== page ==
The Tennessee General Assembly passed a revision to the Tennessee Business Tax, the locally imposed gross receipts tax on the sale of goods and services. The change follows legislation enacted in 2011 that moved the administration and collection of the business tax from local governments to the Tennessee Department of Revenue. The new legislation, titled the “Uniformity and Small Business Relief Act of 2013,” clarifies the application of the business tax to out-of-state entities and the sourcing of sales involving multiple jurisdictions, and makes other changes to streamline compliance. The effective date of these changes applies to tax periods beginning on or after January 1, 2014.

Out-of-State Businesses

The Act clarifies that business tax applies to out-of-state companies that do not have established physical business locations in the state but provide services or sell goods in Tennessee. Specifically, the business tax is imposed on businesses engaging in the following activities even if physical locations are not established in the state:

1.     Performing any service in Tennessee that the extent such service is received by a customer in the state.

2.     Leasing tangible property that is located in the state.

3.     Delivering tangible property to a buyer in this state using the seller’s own vehicles.

4.     Purchasing and subsequently selling tangible property in a wholly in-state transaction where the purchase and sale are accomplished by the seller’s employees, agents, or independent contractors.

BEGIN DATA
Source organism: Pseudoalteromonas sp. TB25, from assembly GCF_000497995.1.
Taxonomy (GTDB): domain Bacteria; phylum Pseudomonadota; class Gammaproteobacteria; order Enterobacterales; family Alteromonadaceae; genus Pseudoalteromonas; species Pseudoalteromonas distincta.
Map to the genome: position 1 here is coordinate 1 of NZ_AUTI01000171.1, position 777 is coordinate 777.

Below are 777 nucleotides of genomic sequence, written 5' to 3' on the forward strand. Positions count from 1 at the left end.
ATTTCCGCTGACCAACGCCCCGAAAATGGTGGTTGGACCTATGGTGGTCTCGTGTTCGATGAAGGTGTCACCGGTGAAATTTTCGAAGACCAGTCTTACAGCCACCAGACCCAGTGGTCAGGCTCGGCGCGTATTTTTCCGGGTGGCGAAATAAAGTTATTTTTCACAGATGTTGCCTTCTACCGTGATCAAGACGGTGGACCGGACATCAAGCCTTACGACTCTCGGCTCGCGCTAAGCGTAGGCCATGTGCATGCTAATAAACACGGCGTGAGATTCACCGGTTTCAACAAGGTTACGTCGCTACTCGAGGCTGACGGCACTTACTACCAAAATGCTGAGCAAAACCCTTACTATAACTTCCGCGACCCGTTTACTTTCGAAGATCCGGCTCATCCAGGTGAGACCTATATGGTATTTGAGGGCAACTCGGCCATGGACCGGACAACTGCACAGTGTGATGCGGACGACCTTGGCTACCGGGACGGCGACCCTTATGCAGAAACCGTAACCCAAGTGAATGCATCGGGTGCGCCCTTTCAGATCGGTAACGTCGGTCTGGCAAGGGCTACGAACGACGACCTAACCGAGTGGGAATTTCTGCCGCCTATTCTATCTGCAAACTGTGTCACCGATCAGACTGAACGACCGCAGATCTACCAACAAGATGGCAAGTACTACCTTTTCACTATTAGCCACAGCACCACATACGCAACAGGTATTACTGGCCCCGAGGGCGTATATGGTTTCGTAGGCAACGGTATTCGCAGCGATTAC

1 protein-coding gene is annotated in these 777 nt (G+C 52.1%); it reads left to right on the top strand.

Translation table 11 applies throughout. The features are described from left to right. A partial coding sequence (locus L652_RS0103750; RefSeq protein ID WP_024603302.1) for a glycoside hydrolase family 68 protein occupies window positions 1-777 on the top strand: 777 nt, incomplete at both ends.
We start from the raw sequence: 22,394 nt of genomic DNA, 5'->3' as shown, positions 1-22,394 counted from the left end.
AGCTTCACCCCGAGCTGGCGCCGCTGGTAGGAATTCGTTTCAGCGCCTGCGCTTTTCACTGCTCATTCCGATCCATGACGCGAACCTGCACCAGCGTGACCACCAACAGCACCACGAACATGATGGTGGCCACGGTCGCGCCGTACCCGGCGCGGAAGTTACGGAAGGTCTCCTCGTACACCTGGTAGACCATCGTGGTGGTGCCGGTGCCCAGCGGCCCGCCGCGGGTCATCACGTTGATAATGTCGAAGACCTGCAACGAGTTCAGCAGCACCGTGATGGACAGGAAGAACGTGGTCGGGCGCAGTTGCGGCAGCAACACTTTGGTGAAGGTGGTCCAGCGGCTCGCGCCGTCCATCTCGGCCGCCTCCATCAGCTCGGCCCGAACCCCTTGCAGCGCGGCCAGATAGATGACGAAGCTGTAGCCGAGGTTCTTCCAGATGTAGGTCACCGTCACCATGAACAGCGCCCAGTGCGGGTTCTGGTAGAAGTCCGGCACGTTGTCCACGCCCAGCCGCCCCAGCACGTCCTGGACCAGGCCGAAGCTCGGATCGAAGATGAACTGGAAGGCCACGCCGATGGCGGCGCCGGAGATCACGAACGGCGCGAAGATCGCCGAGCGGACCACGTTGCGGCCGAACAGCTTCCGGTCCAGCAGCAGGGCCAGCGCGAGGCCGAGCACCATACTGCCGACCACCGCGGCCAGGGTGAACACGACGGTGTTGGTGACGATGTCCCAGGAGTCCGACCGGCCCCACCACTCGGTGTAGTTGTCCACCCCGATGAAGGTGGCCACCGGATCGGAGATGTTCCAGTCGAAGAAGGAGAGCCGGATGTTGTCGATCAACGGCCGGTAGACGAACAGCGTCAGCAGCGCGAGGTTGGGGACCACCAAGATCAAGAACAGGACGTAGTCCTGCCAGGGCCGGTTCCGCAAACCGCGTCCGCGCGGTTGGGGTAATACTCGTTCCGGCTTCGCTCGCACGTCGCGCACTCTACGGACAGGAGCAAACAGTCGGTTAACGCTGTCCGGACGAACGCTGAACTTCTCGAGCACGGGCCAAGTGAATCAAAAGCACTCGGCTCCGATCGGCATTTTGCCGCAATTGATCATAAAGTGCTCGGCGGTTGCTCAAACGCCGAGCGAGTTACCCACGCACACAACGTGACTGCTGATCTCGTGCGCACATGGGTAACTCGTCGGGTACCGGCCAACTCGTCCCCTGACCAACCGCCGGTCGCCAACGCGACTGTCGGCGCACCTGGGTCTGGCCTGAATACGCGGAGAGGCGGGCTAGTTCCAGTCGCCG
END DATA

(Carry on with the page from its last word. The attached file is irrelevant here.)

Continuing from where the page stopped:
Sourcing of Gross Receipts/Contractor Sourcing

The legislation codified former Rule 28 allowing the business tax to be imposed on all in-state sales, sourcing these sales to the county or municipality in which the taxpayer maintains places of business.

Specific provisions applicable to contractors also have been codified from Rule 28, sourcing gross receipts of contractors to the city or county in which job sites are located with respect to jobs generating more than $50,000 of compensation. If compensation received by a contractor does not exceed $50,000 for a particular job, the receipts are taxed in the jurisdiction in which the contractor maintains its place of business. If no Tennessee business location exists, out-of-state contractors with less than $50,000 of gross receipts from a particular job should report and pay business tax to the state.

Exemption for Small Businesses

The Act also broadens the exemption applicable to small businesses. Under prior law, businesses with gross receipts of less than $3,000 in the state were exempt from the business tax. This small-business threshold has been raised to exempt businesses with less than $10,000 of annual receipts in a county or incorporated municipality, a change that is expected to affect about 50,000 small businesses. Exempt businesses with more than $3,000 but less than $10,000 in gross receipts will still have to obtain a minimal activity business license and pay an annual $15 fee to both the county and municipality in which it operates its business.

Tax Tribunal?

The NFIB supported legislation in the General Assembly that would have established a Tax Tribunal. The legislation was ultimately tabled until 2014 and is anticipated to be introduced again during the next legislative session. Stay tuned to developments on that front.

If you have topics that you would like to see covered in future publications, please let us know.